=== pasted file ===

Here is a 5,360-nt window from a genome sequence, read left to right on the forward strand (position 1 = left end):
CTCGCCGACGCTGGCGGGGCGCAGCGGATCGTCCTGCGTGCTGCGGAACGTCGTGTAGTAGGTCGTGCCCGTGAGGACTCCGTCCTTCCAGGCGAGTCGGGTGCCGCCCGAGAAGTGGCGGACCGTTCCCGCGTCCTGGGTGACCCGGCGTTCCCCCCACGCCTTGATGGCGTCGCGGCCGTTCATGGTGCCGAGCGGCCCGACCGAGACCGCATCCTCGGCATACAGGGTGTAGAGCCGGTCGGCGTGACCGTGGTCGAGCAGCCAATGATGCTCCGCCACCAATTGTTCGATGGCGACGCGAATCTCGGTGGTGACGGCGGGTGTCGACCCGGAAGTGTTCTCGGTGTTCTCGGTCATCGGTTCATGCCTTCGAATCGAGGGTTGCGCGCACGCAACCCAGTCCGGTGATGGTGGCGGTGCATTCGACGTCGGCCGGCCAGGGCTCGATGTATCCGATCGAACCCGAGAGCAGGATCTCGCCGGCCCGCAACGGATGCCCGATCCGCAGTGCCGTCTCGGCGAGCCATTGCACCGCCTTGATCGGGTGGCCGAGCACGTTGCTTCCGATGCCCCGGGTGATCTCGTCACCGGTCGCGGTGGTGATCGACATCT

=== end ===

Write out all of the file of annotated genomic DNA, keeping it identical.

Here is a 5,360-nt window from a genome sequence, read left to right on the forward strand (position 1 = left end):
CTCGCCGACGCTGGCGGGGCGCAGCGGATCGTCCTGCGTGCTGCGGAACGTCGTGTAGTAGGTCGTGCCCGTGAGGACTCCGTCCTTCCAGGCGAGTCGGGTGCCGCCCGAGAAGTGGCGGACCGTTCCCGCGTCCTGGGTGACCCGGCGTTCCCCCCACGCCTTGATGGCGTCGCGGCCGTTCATGGTGCCGAGCGGCCCGACCGAGACCGCATCCTCGGCATACAGGGTGTAGAGCCGGTCGGCGTGACCGTGGTCGAGCAGCCAATGATGCTCCGCCACCAATTGTTCGATGGCGACGCGAATCTCGGTGGTGACGGCGGGTGTCGACCCGGAAGTGTTCTCGGTGTTCTCGGTCATCGGTTCATGCCTTCGAATCGAGGGTTGCGCGCACGCAACCCAGTCCGGTGATGGTGGCGGTGCATTCGACGTCGGCCGGCCAGGGCTCGATGTATCCGATCGAACCCGAGAGCAGGATCTCGCCGGCCCGCAACGGATGCCCGATCCGCAGTGCCGTCTCGGCGAGCCATTGCACCGCCTTGATCGGGTGGCCGAGCACGTTGCTTCCGATGCCCCGGGTGATCTCGTCACCGGTCGCGGTGGTGATCGACATCT